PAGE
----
How Agency Acumen Is Related to Students’ Success Learning Remotely
In December 2020, IOE expert Ulyana Zakharova took part in the eSTARS international conference of e-learning stakeholders, a joint initiative between HSE and Coursera, where she presented at a special session on sociology of higher education. In an interview with the HSE News Desk, Ulyana shared about how students’ prowess in key components of personal agency, such as self-efficacy, initiative, and self-direction, are related to their ability to adapt to and perform in distance education.
Recent times have seen policy and practice place more emphasis on ways to better advance comprehensive psycho-social development of the individual so younger populations build resilience to fast-paced change and become adept in the skill domains crucial for success in life and the workplace of the 21st century.
Agency — a notion that has been widely seen as central to these developmental imperatives — essentially refers one’s ability to always be in the driving seat while engaging in mindful and proactive interaction across dimensions of the surrounding environment.
The conference talk by Ulyana, “Personal Agency of Students in Face-to-Face and Distance Learning: Teachers’ Perspective,” suggests that a lack of involvement, self-discipline, and proactive initiative — ingredients that are at the heart of what the agency acumen is all about — is arguably the key factor that has precluded Russian students from being more effective while doing remote learning during the COVID emergency.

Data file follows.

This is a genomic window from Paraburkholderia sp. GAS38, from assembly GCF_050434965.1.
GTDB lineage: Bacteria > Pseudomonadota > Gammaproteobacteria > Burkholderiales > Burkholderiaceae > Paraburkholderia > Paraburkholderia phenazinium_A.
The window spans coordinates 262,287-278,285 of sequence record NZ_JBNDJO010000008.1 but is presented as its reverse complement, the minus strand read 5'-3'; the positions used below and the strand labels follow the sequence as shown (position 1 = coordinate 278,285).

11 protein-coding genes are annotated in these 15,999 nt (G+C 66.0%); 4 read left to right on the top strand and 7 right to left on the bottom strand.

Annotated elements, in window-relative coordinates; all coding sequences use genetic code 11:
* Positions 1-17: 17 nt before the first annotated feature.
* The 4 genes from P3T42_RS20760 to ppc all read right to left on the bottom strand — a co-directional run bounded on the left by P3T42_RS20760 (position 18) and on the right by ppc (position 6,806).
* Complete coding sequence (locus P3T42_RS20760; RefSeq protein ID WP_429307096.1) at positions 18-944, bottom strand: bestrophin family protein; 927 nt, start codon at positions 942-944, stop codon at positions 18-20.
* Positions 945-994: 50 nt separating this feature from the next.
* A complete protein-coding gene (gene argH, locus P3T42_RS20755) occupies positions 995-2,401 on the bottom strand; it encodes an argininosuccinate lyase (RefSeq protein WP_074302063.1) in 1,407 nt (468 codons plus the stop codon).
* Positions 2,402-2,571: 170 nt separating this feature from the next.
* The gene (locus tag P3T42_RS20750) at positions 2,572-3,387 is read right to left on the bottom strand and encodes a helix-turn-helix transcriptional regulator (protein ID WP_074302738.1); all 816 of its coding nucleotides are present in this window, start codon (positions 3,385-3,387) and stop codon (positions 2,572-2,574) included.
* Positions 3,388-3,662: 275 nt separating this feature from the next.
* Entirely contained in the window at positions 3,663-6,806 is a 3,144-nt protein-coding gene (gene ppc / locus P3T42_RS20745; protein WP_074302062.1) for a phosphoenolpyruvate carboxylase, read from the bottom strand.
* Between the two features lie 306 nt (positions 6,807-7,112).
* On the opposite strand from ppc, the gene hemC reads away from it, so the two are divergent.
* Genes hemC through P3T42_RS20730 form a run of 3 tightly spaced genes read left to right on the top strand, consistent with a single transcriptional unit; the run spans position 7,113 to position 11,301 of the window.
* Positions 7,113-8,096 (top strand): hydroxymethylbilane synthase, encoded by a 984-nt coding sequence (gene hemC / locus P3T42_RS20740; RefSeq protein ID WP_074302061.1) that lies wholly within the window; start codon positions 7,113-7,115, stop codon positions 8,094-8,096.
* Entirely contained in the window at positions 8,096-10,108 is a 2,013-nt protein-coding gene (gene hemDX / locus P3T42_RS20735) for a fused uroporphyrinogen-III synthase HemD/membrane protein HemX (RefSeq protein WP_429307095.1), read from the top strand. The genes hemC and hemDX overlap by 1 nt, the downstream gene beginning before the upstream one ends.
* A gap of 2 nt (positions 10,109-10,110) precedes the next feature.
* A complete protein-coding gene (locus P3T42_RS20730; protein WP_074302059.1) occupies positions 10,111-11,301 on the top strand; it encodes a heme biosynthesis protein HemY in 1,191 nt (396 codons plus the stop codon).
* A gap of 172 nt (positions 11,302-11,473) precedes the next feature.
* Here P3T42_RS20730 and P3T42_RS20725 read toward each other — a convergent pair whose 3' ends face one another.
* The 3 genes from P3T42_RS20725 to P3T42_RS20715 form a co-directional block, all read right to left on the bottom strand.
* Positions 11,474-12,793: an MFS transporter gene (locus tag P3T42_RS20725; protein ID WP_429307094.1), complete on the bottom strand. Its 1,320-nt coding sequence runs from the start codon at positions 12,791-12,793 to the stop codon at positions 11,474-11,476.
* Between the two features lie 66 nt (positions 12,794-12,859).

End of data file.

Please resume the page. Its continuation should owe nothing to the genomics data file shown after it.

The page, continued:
Q: The researchers who presented at this session discussed how the massive switch to online learning has affected students and teachers. As someone ‘in the know,’ did you learn anything new?
It would be more correct to speak about the main conclusions I drew from what I heard. For me, it’s that we’re all dealing with the same issues and focused on the same things. Both Russian and foreign participants mentioned how difficult it was to get started during the pandemic and how important it was to devote attention to regions or universities with underdeveloped technological capacity. Everyone is examining attitudes to remote learning, the possible after-effects of the pandemic and issues of personal well-being and communication in groups.
That is, they were interested not only in the technological facet but also in the human and socio-psychological aspects of our new life. What’s more, the Sociology of Online Learning session brought together researchers from various subject areas who are interested in the same questions.
This sort of unity is encouraging. When scholars with different views and approaches work towards the same goal, there’s the hope of achieving good results and understanding the situation better than if everyone had worked on their own topic.
Q: It is interesting that scholars sometimes reach opposite conclusions. Is this because not much time has passed since the beginning of the pandemic and the research is still in progress?
In sociology, a lot depends on how we look at the subject, who we are observing, the numbers involved and under which conditions it is considered. In my opinion, this is why studies of the pandemic or attitudes to technology produce opposite results. For example, one study can find that students are happy about the increased use of technology, while another concludes that they are looking forward to the end of quarantine measures and a return to the classroom and in-person communication.
You can’t really get an unequivocal answer to the question of who’s right or wrong, and not only because we’re in the middle of the pandemic, but also because we are studying a complex subject, that is people. Note that this session also included findings from studies conducted before the pandemic, so their applicability to current realities requires certain adjustments.
Q: What are the main problems this dashing and dizzying transition to remote learning has prompted?